By definition, science is governed by the scientific method. As in a trial, all the hypotheses we generate will be incorrect until proven otherwise, and the scientists’ job is precisely to provide experiments that can confirm or discard their conclusions. This method aims to provide objectivity to science, and not depend on the subjectivity of researchers but on real evidence that anyone can see if they spend time and effort.
But what if all scientists are biased? In the end, the results of our experiments will always be interpreted by our way of thinking and our senses. Perhaps someone who perceives the world in another way can bring new solutions or interpretations to known problems, creating experiments that would never occur to most scientists.
Unfortunately, this approach to research is unusual and the scientific community does not usually include people with functional diversity. Blind, deaf, or learning-impaired people must face a huge amount of obstacles in their path if they want to investigate and most of the time these obstacles will come from the lack of tools to work. We should only think about the disappointment of a blind person when, when introducing a scientific study on his computer to be interpreted aloud, he discovers that he is not able to express the mathematical equations correctly.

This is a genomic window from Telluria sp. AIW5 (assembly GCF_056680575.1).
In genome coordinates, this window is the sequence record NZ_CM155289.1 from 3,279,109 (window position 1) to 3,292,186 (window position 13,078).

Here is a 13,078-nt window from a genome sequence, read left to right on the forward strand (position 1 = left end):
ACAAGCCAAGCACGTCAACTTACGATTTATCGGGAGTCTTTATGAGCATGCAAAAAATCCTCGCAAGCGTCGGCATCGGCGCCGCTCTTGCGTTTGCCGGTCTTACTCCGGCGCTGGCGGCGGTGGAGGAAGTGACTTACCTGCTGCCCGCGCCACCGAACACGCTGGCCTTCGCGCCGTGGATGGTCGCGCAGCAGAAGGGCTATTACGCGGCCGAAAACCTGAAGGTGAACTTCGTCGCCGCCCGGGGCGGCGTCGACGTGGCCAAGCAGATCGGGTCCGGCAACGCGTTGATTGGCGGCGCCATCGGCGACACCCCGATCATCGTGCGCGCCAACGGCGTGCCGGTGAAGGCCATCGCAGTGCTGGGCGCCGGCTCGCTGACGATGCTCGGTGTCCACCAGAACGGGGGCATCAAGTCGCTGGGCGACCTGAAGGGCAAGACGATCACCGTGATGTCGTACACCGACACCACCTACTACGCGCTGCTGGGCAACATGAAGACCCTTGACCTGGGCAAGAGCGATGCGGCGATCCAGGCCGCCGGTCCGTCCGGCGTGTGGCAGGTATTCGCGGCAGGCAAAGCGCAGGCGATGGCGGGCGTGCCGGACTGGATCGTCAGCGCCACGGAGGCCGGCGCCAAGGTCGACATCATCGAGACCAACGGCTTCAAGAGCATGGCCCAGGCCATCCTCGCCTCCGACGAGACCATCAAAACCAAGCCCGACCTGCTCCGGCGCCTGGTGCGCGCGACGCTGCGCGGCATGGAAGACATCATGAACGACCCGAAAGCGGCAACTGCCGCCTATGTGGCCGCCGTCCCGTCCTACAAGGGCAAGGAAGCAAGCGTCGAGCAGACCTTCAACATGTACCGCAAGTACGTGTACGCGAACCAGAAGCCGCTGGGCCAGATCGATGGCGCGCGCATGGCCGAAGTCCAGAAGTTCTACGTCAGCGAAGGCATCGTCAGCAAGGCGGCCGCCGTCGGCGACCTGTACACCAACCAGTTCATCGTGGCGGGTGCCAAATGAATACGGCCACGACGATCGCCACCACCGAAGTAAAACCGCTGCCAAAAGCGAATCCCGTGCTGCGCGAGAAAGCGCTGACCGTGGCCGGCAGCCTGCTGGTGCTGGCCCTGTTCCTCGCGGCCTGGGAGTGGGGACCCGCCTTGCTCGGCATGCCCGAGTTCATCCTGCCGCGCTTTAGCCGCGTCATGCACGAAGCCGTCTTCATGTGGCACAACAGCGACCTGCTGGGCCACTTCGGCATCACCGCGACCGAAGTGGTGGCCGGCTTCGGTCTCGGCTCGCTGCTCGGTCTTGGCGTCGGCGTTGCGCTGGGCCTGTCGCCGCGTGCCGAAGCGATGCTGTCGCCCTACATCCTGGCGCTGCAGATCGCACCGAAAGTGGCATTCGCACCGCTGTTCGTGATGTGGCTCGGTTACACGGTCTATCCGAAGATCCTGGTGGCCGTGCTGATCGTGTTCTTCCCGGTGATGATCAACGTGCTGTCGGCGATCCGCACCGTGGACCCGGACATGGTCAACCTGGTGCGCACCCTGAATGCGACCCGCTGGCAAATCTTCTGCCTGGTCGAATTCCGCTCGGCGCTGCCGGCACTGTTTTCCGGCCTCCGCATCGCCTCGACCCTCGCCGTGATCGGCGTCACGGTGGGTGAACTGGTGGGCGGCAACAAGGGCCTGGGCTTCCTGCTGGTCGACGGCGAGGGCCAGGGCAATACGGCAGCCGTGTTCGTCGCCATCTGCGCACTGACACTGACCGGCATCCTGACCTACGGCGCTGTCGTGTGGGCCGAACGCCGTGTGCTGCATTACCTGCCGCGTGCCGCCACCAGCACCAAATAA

To promote the accessibility of scientific research, little by little better tools are developed, such as adapted facilities or better reading programs. Many times, these adaptations are not so complicated to achieve and depend on small design details, such as including a blinking light next to the beep of a machine to indicate that it has finished.
These tools are often considered as a method to open opportunities to a minority sector, but what if we could do better experiments with them? One of the best contributions in this direction comes from the hand of a scientist, Wanda Diaz Merced, creator of sonification, a tool that allows us to better study the universe if we close our eyes and start using our ears.
Learn to listen
Astronomy is based on understanding the universe through the data we can obtain from it. Our planet Earth is constantly bombarded by a wide variety of cosmic particles and waves, which we try to detect through increasingly precise detectors. Thanks to them, we can better understand the nature of gravity or how light works.
But the complicated part is not only to collect all this information, but to know how to interpret it. Astronomers spend most of their time using different algorithms and mathematical functions to shear each small piece of information through different graphs. For example, the microwave background radiation ends up becoming a graph that separates it into amplitude and frequency values, being able to check how fast the wave travels or its origin.
It was these mathematical tools that had an unexpected side effect: that astronomy is a visual science. It doesn’t matter if you receive the intensity of a distant star or the background noise of a black hole, it will always end up transforming into one or several processed graphics. It is not an intrinsically bad side effect, since these graphics are valuable, but you run the risk of accidentally ignoring some hidden pattern. If we want to check if something is missed, one possibility is to be able to study the original data and take advantage of the best anomaly detector at our disposal: the ear.